Concern over the sustainability of metropolitan urban footprints has reached new heights in recent years following the continued expansion of land consumption to accommodate an ever-growing urban population. One of the consequences of rapid urbanization is the development of informal urbanism currently hosting a quarter of the world’s urban population. The speed and scale of urbanization pose challenges to the existing structure of cities which often fail to provide the appropriate infrastructure for the new developments creating strong spatial inequalities.
In general, the perception of informal settlements is of a labyrinthine, chaotic and complex urban form, reinforcing prejudices about their safety and contributing to their segregation. Relying on quantitative methods developed in the fields of space syntax and urban morphology, the research will aim to understand the properties of urban public space embedded in its configuration and its form which participate in the spatial segregation. In addition, it will address the notion of spatial segregation and intelligibility from a cognitive perspective, examining in detail the cognitive mechanisms involved when experiencing urban structures and forms specifically related to informality.
The research will attempt to integrate all the different approaches into a single comprehensive framework. To establish this framework, the research will include:
- Recording the evolution of urban informal areas
- Listing and benchmarking their mechanisms of growth;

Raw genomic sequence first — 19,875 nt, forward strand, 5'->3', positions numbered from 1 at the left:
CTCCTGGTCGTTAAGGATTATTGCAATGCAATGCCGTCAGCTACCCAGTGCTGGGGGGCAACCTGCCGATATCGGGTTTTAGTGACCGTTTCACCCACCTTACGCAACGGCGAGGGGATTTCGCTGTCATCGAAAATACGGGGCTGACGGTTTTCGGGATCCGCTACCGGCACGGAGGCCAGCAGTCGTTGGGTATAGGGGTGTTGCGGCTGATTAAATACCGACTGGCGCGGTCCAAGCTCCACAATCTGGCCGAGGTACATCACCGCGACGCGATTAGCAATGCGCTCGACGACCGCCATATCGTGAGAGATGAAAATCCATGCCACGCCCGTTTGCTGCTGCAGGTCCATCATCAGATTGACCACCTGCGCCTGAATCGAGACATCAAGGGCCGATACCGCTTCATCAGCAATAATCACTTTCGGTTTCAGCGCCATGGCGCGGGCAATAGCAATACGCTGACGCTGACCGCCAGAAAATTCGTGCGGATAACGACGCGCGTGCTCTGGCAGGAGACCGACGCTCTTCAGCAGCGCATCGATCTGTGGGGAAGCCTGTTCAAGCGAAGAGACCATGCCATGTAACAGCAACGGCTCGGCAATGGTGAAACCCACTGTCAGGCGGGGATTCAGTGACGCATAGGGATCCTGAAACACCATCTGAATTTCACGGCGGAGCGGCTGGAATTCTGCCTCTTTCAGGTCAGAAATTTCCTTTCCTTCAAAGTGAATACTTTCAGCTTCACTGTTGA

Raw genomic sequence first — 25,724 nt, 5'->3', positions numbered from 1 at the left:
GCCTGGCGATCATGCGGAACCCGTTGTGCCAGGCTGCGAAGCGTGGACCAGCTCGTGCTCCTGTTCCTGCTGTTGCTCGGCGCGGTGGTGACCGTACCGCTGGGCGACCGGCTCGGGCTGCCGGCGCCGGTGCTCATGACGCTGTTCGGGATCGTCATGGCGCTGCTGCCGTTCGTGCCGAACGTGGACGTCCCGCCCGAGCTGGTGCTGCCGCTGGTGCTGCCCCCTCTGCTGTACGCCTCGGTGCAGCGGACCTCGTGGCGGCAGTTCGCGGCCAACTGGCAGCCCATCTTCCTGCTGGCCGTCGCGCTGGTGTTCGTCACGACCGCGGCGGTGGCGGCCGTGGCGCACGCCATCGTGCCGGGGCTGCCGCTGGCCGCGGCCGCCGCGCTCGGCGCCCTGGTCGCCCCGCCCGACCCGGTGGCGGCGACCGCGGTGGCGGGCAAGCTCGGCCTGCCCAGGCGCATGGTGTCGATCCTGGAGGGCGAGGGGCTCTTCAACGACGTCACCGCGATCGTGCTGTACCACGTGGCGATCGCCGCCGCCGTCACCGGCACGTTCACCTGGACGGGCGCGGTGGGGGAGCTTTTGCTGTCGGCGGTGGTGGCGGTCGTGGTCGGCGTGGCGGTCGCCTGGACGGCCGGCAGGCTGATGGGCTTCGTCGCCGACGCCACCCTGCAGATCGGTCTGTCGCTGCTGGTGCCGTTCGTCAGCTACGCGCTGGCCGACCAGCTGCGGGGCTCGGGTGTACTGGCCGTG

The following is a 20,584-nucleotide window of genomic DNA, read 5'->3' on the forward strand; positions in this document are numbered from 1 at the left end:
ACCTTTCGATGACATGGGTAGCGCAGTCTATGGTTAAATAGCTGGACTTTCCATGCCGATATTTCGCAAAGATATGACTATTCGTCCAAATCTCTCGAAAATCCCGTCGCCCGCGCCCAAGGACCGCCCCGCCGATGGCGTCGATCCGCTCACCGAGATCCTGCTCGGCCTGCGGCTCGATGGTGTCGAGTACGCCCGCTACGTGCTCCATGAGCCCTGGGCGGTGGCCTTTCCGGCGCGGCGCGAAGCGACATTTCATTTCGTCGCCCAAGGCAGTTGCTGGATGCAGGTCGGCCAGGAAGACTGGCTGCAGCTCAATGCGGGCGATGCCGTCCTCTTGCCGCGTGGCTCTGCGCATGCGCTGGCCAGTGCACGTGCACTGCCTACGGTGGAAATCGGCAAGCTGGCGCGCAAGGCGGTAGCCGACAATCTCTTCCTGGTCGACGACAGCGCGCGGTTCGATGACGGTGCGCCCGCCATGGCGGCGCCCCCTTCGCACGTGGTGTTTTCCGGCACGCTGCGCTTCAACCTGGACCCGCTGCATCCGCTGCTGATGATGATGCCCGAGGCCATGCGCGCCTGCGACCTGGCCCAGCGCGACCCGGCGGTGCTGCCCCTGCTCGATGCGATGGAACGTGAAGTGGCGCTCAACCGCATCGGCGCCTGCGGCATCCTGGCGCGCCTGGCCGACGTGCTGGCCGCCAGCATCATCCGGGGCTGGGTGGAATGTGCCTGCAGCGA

- Measuring and linking formal and syntactical properties at the local scale (building, parcel, and block) to the global scale (street layout);
- Identifying cognitive properties associated to spatial segregation
- Clarifying the relationship between cognitive spatial properties and inequalities.
The research will borrow approaches and concepts from different fields (spatial cognition, computation, sociology, neuroscience & urbanism). It will include the use of Geographic Information System, descriptive statistics, graphic modelling and syntactical software.
The Principal Supervisor for this project is Dr. Alice Vialard.
Eligibility and How to Apply:
Please note eligibility requirement:
- Academic excellence of the proposed student i.e. 2:1 (or equivalent GPA from non-UK universities [preference for 1st class honours]); or a Masters (preference for Merit or above); or APEL evidence of substantial practitioner achievement.
- Appropriate IELTS score, if required.
- Applicants cannot apply for this funding if currently engaged in Doctoral study at Northumbria or elsewhere or if they have previously been awarded a PhD.
For further details of how to apply, entry requirements and the application form, see
Please note: Applications that do not include a research proposal of approximately 1,000 words (not a copy of the advert), or that do not include the advert reference (e.g. RDF22/…) will not be considered.
Deadline for applications: 18 February 2022
Start Date: 1 October 2022
Northumbria University takes pride in, and values, the quality and diversity of our staff and students. We welcome applications from all members of the community.